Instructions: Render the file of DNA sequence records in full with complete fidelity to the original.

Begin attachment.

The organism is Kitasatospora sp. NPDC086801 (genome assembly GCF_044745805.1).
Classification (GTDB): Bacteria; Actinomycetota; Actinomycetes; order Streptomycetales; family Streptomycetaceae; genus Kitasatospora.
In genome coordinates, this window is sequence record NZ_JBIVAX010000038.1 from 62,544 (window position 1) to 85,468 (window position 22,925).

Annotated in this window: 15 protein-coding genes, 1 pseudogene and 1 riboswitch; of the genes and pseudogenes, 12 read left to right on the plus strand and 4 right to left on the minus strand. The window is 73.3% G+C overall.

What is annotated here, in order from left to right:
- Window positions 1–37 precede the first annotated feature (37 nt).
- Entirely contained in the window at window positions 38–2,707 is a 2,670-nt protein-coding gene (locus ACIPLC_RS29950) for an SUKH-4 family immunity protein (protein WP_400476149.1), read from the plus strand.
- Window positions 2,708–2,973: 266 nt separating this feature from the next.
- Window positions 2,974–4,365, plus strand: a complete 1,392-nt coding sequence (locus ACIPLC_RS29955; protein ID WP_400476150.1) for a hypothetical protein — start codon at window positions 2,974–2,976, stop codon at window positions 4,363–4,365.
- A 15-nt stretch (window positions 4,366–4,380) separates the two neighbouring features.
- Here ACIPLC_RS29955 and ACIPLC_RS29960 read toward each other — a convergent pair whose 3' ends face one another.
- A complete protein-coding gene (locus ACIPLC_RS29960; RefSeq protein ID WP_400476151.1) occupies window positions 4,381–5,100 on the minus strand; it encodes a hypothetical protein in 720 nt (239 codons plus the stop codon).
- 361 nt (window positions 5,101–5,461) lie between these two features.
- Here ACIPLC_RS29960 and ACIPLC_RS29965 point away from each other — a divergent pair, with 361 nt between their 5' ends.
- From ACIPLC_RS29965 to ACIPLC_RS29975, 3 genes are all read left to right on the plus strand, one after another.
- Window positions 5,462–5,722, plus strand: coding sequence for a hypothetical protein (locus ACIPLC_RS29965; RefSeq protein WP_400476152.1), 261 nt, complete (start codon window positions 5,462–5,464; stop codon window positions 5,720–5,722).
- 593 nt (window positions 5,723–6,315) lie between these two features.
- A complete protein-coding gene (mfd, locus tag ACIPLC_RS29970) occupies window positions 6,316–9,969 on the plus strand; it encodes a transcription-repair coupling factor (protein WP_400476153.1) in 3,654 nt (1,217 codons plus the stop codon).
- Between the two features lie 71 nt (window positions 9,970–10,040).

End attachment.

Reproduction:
The organism is Kitasatospora sp. NPDC086801 (genome assembly GCF_044745805.1).
Classification (GTDB): Bacteria; Actinomycetota; Actinomycetes; order Streptomycetales; family Streptomycetaceae; genus Kitasatospora.
In genome coordinates, this window is sequence record NZ_JBIVAX010000038.1 from 62,544 (window position 1) to 85,468 (window position 22,925).

Annotated in this window: 15 protein-coding genes, 1 pseudogene and 1 riboswitch; of the genes and pseudogenes, 12 read left to right on the plus strand and 4 right to left on the minus strand. The window is 73.3% G+C overall.

What is annotated here, in order from left to right:
- Window positions 1–37 precede the first annotated feature (37 nt).
- Entirely contained in the window at window positions 38–2,707 is a 2,670-nt protein-coding gene (locus ACIPLC_RS29950) for an SUKH-4 family immunity protein (protein WP_400476149.1), read from the plus strand.
- Window positions 2,708–2,973: 266 nt separating this feature from the next.
- Window positions 2,974–4,365, plus strand: a complete 1,392-nt coding sequence (locus ACIPLC_RS29955; protein ID WP_400476150.1) for a hypothetical protein — start codon at window positions 2,974–2,976, stop codon at window positions 4,363–4,365.
- A 15-nt stretch (window positions 4,366–4,380) separates the two neighbouring features.
- Here ACIPLC_RS29955 and ACIPLC_RS29960 read toward each other — a convergent pair whose 3' ends face one another.
- A complete protein-coding gene (locus ACIPLC_RS29960; RefSeq protein ID WP_400476151.1) occupies window positions 4,381–5,100 on the minus strand; it encodes a hypothetical protein in 720 nt (239 codons plus the stop codon).
- 361 nt (window positions 5,101–5,461) lie between these two features.
- Here ACIPLC_RS29960 and ACIPLC_RS29965 point away from each other — a divergent pair, with 361 nt between their 5' ends.
- From ACIPLC_RS29965 to ACIPLC_RS29975, 3 genes are all read left to right on the plus strand, one after another.
- Window positions 5,462–5,722, plus strand: coding sequence for a hypothetical protein (locus ACIPLC_RS29965; RefSeq protein WP_400476152.1), 261 nt, complete (start codon window positions 5,462–5,464; stop codon window positions 5,720–5,722).
- 593 nt (window positions 5,723–6,315) lie between these two features.
- A complete protein-coding gene (mfd, locus tag ACIPLC_RS29970) occupies window positions 6,316–9,969 on the plus strand; it encodes a transcription-repair coupling factor (protein WP_400476153.1) in 3,654 nt (1,217 codons plus the stop codon).
- Between the two features lie 71 nt (window positions 9,970–10,040).